We’re Committed To Make Democracy Work – Senator Saraki

This is coming just as Speaker of the House of Representatives, Hon. Yakubu Dogara, said that state Houses of Assembly which are excessively dependent on governors cannot deliver dividends of democracy to the people.

The duo spoke at the ninth meeting of clerks of the National Assembly and state legislatures in Abuja.

According to Saraki, “Let me assure you that we are committed to making this legislative democracy work, not only because we have the opportunity and the people’s mandate to be here, but more importantly because our people and the country will be better off for it.

“It is quite impressive that between 1999 to date, the National Assembly has recorded remarkable achievements, not only in performing its legislative responsibilities but also in the administration of parliament and managing political representatives. It is my expectation that we can build upon these achievements by replicating the best practices – the things that have been done well – in the State Houses of Assembly.

“Ater 17 years of legislative democracy, we ought to have started organising a National Conference of Nigerian Legislatures (NCNL) akin to the National Conference of State Assemblies (NCSA) in the United States of America. This would be a platform for senior administrative and legislative Officers of Nigerian parliaments to come together to share experience, and deliberate on ways of improving support services rendered to legislators.

“While this might seem new in the Nigerian political terrain, I assure you that it is a fairly common practice in developed democracies. It would be perfectly in order, therefore, for us to aspire to that level of democratic leverage in our environment.

“I am aware that there are serious complaints of political intrusion in administrative matters. This is an anomaly that we as politicians discuss continually during legislative workshops and seminars, including meetings of Presiding Officers.

“I believe that with time, such distractions will be a thing of the past. Let me assure you that we are committed to making this legislative democracy work, not only because we have the opportunity and the people’s mandate to be here, but more importantly because our people and the country will be better off for it.

“I should not fail to mention that, in as much as we are striving to achieve independence for Nigerian legislatures, there is compelling and complementary need for the independence of the administrative structure of the legislature.

“All the more reason why the bureaucracy will have to develop its own resource centres manned by professionals from divergent fields, who would be able to provide reliable information and data as may be required by parliament and parliamentarians, in order to adequately and effectively perform their legislative responsibilities”, he hinted.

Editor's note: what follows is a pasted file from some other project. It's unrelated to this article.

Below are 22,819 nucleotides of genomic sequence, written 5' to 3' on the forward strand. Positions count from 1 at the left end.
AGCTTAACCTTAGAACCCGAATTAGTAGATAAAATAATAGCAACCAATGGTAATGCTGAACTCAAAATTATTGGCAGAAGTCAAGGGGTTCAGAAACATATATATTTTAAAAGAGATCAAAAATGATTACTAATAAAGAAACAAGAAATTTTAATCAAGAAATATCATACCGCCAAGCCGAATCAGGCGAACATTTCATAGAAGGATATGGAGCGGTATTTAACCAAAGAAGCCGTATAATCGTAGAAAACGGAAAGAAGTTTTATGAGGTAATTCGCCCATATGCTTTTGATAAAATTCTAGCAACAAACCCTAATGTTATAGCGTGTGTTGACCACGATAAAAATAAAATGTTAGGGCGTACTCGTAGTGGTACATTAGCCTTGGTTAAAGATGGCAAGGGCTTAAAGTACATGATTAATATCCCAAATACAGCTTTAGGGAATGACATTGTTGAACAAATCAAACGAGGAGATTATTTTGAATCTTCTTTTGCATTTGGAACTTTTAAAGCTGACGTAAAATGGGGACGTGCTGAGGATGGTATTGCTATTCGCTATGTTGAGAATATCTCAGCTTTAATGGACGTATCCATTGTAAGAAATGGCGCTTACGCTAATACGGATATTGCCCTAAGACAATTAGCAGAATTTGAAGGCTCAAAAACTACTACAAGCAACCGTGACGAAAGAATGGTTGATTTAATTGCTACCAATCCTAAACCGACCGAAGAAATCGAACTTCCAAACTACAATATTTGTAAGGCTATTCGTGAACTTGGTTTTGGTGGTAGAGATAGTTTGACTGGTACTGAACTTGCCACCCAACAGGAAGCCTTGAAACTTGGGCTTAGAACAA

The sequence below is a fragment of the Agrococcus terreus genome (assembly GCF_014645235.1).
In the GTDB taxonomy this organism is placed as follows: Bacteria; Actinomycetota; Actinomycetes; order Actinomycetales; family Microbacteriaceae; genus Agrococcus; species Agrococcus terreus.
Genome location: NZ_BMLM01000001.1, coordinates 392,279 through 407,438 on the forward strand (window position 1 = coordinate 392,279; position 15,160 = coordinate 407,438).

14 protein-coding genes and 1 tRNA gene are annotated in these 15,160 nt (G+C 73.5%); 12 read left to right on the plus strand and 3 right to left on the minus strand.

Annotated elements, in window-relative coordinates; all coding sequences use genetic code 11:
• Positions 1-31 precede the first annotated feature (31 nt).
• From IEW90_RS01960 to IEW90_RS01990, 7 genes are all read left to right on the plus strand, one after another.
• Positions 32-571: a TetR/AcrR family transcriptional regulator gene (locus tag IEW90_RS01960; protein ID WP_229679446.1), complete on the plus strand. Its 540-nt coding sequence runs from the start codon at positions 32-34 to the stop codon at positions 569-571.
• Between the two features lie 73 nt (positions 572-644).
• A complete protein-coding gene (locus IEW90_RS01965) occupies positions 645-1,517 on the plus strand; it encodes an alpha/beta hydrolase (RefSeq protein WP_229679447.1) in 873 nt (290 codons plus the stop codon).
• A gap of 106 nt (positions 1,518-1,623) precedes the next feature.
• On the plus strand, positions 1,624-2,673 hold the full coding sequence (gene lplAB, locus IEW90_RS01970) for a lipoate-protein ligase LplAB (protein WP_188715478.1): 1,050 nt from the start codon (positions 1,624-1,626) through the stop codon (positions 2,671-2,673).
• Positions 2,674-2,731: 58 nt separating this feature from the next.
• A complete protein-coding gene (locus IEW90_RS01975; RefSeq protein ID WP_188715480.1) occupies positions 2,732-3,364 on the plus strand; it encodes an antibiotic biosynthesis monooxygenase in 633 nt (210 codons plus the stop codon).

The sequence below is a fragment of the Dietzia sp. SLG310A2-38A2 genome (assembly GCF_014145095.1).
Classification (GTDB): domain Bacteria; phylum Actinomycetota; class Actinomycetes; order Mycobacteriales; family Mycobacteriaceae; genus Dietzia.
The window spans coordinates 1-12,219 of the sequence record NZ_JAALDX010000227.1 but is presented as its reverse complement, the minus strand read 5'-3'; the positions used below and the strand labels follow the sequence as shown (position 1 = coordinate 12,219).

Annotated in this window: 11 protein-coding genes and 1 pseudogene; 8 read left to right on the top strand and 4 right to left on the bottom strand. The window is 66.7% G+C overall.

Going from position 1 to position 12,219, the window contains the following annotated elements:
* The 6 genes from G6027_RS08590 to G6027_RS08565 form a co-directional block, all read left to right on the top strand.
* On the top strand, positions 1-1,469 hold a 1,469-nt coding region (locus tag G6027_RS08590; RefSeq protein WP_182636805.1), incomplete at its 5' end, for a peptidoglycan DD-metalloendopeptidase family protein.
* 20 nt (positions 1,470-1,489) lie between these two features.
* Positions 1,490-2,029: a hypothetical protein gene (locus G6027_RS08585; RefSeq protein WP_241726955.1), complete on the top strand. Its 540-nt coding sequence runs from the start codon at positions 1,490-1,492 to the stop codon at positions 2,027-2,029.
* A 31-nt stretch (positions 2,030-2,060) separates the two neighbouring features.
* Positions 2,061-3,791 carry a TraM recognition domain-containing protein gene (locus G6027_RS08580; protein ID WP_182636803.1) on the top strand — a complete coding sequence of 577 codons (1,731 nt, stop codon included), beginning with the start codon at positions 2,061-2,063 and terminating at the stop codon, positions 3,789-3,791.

The Speaker on his part pledged the commitment of the National Assembly to deepening democracy and stressed the importance of capacity building for parliamentary staff, especially due to the high turn over rate of legislators.

He added that “The National Assembly is more than committed to deepening our democracy and the independence of the Legislature at the State level is key to this effort. Although negative responses from State Legislatures on this subject in the past have been a source of disappointment, it must be understood that even this is a consequence of the dependency virus.

“You cannot have an effective Legislature without an informed, experienced and strong bureaucracy more so that the turn-over rate of members of the Legislature in Nigeria is too high while the same cannot be said of the bureaucracy. As a corollary, an underperforming parliament must necessarily have an underperforming bureaucracy at its base. That is why it is absolutely important to regularly bring yourselves together in this kind of atmosphere to help sharpen each other, push the frontiers and invent new vistas of Legislative governance.”, he maintained.

Speaking further, he described excessive dependence on the Executive as a “cancerous tumour on our democracy” and said that this has adverse effects on the people.

“A dependent Legislature, one that relies on the Executive for crumbs cannot do the work of democracy. No wonder democracy has been the casualty of the over-dependence of State Parliaments on the Executive. Anywhere in the world where democracy suffers, it’s always the people that ultimately pay the price.”

“Until State Legislature possesses the capacity to effective oversight and make the Executives at State levels accountable to the people, the mass of our people will continue to totter on the hinges of the promise of democracy”, the Speaker said, calling for better oversight at a state level.

He added that prolonged exposure to military rule had led to the role of the Legislature is greatly misunderstood.

“I had noted on previous occasions that the Legislature as an arm of government is grossly misunderstood in the polity owing to the near mortal casualties it suffered in the era of systemic disruption arising from relentless military interregnum.”

He commended the efforts of parliamentary staff and urged them to make good use of the opportunity to compare notes on areas of common interest as managers of the Legislature in Nigeria.

 


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